His brow knits. “So you’re worried it’s insta-love?”
“But I don’t believe in insta-love.”
“Except you felt insta-love for him?” he points out gently.
My stomach flips with the sweetest memories of Herb’s kisses, his words, his easy way with me. “I did. That’s the thing. I felt insta everything for him.” I toss up my hands and look to my brother. “Clearly, there’s no way that can work. It’s impossible, so I took off at the end.”
“That’s real mature,” he deadpans.
“I couldn’t fathom that it was all real . . . And then, what if I’d invited him up?”
“Let’s play this game,” Flynn says, thoughtful and logical. “What would have happened? What were you so scared of? Having real feelings for someone you truly like?”
A movie reel plays before my eyes. “I would have had hot, dirty sex with him, and I would have said, ‘Let’s get married and make babies,’ and he’d have said yes, and it would be too good to be true.”
“Wait. I thought we weren’t supposed to talk about sex. You just said you had hot and dirty sex.”
“In my dreams. Yes, it was going to be the hottest sex of my life because I’m that attracted to him. He kissed me in the middle of an escape room, and it was incredible. My toes are still tingling from it.”
“Why are you standing here with me, then?”
“I don’t know. That’s a good question.” I swallow hard, my throat burning.
He sighs, shaking his head. “Olivia, you’re doing it again.”
I sigh. I don’t fight the truth this time. “I know. I’m sabotaging it. Because I’m afraid.”
“And you like this guy. So, woman up and un-sabotage it.”
The morning brings no more answers.
Only a gigantic question mark when I check my phone and find zero messages from her.
Then again, I didn’t text her either.
I don’t need to have her reject me again. Doing it to my face last night was all I needed, thank you very much.
Still, the clinical part of me wants to understand what went down.
As the sun rises, I dribble a basketball on the court in Central Park then send it soaring into the net.
“And then she just left,” I tell my buddy Malone, a fellow vet.
“Admittedly, that’s not an ideal ending to a date.” That’s Malone for you. Straight up and to the point. He grabs the ball and whooshes it toward the net.
I snag it on the rebound. “It was literally the definition of a perfect date. Then she said, ‘I’m so tired, and I need to go.’ Boom. She was gone.”
“Ah, now I get it. Sounds like she didn’t want to see your sorry ass naked.”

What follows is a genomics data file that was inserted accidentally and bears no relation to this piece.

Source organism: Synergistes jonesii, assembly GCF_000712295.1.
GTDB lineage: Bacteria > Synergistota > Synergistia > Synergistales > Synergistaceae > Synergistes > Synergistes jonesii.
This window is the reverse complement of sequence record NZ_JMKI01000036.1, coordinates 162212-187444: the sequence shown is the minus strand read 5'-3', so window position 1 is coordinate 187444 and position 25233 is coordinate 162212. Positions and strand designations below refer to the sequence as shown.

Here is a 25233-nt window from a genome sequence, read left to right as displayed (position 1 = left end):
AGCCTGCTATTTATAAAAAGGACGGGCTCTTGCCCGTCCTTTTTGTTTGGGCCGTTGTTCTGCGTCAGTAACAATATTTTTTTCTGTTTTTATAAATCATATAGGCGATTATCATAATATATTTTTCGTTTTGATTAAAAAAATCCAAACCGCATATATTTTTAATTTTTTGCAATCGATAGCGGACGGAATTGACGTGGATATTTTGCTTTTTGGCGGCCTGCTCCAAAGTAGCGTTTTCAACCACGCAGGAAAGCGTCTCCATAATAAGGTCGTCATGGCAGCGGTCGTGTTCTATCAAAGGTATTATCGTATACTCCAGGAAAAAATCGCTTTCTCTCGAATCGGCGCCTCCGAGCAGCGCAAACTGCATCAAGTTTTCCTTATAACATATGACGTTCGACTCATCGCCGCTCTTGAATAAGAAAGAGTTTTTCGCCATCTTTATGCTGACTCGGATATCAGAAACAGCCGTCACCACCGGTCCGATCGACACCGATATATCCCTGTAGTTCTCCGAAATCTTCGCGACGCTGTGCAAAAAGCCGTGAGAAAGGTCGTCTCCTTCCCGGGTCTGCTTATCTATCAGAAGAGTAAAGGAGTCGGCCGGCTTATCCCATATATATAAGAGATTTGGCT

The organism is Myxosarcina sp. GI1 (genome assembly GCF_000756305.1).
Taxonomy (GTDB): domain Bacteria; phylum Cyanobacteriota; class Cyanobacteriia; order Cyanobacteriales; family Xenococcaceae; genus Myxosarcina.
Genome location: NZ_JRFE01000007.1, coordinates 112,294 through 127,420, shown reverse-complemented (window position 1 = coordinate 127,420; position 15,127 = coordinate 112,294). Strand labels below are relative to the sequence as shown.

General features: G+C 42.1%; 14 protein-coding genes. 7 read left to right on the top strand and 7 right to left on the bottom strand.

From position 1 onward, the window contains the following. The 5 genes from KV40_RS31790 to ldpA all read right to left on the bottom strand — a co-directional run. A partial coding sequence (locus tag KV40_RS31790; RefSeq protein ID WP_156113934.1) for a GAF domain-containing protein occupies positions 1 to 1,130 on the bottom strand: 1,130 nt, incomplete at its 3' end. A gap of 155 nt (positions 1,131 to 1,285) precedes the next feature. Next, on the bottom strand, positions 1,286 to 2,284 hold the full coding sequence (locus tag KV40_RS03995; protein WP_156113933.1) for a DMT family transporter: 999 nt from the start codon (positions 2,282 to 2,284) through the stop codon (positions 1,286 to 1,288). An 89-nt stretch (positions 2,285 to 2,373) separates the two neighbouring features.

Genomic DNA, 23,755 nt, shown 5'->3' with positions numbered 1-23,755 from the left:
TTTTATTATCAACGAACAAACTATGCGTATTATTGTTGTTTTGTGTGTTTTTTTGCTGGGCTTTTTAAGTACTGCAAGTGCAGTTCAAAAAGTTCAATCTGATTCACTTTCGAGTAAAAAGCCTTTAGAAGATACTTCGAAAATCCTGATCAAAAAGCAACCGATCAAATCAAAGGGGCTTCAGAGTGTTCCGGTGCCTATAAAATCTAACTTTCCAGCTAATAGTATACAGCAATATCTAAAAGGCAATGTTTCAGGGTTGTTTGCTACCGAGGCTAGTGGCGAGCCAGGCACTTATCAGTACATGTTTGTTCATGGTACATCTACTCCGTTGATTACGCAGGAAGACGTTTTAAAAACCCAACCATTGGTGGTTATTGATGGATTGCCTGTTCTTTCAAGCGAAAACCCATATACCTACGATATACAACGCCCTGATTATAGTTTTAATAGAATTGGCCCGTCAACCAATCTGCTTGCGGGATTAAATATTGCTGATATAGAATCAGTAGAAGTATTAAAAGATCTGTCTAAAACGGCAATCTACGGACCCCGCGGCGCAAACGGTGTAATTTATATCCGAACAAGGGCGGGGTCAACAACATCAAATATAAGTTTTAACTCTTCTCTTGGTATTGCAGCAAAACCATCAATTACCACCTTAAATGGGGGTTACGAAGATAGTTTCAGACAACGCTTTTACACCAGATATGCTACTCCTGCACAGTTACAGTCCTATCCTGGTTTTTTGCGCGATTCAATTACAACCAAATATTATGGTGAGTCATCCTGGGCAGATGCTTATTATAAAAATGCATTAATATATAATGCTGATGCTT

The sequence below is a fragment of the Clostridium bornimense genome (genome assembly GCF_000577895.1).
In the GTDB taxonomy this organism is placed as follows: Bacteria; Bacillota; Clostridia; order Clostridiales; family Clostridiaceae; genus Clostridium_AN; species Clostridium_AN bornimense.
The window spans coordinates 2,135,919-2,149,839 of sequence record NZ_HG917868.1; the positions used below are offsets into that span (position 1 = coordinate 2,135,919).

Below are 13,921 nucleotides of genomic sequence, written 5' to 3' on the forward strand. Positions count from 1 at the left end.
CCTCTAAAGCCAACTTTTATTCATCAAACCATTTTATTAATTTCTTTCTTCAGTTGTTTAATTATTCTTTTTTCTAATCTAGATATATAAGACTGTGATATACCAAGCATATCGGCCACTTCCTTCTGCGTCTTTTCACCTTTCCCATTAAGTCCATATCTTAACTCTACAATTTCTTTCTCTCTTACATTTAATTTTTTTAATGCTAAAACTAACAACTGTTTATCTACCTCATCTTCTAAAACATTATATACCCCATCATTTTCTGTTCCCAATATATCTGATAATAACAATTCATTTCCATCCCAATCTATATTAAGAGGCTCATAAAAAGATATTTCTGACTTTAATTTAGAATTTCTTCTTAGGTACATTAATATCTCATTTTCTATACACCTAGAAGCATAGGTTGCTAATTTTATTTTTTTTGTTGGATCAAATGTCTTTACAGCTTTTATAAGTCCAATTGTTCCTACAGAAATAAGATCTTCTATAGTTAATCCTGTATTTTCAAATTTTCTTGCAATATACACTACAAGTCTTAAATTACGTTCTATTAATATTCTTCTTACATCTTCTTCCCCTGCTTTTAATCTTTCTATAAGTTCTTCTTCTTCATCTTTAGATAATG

I roll my eyes. “My ass is spectacular, clothed or naked.”
He shudders, like he’s watching a horror flick. “Don’t tell me anything more about your ass.”
“I’m just saying, it’s a gold-standard ass. She was checking it out.”
He covers his ears. “Stop. Make it stop.”
I shoot the ball, watching it arc into the net. “Anyway, that’s that. She made it clear. There’s nothing more that’s going to happen. I’ll just move on.”
He grabs the ball, stops, and stares at me. “Wait. That’s your takeaway?”
“Well, what should it be?”
“You like this woman, you had a great date, she turned sleepy at the end, and your conclusion is you should just walk away?”
“You said sleepy time isn’t the ideal ending to a date.”
He taps his chest. “I did, and it’s not, because sexy time is the ideal ending to a date. But just because you didn’t get there doesn’t mean you stop shooting the basketball.”
“I should throw a basketball to get to the sexy times?” I’m thoroughly perplexed.
“No. But here’s the thing. You like her, you had chemistry, and you had one weird moment. Dating is weird. It’s like when you put a sweater on a cat and they don’t know how to walk.”
I furrow my brow. “Pretty sure Olivia knows how to walk.”
Malone hums. “But you might need to help her take off the sweater.”
“Man, your analogy game needs work. Are you saying I need to undress her?”
“No. Well, not yet. But soon. What I am saying is you need to try again.”
I crack up, clapping him on the back. “Wow. I didn’t get that at all from the cat sweater analogy.”
“Just try with her. Give it your best shot. Let her know what you want. The worst that’ll happen is you’re back out there on the dating circuit, putting sweaters on cats.”
Maybe, just maybe, he’s right. Maybe I should try to decipher what happened, because that really was the perfect date. And I don’t want to give up this time.
Later that day, I track down my matchmaker. We have lunch, and I tell her what happened.
“I really messed up.”
Evie pats my hand. “No, sweetie, you didn’t mess up, you got nervous. People get nervous. That’s what happens. The question is—where do you go now?”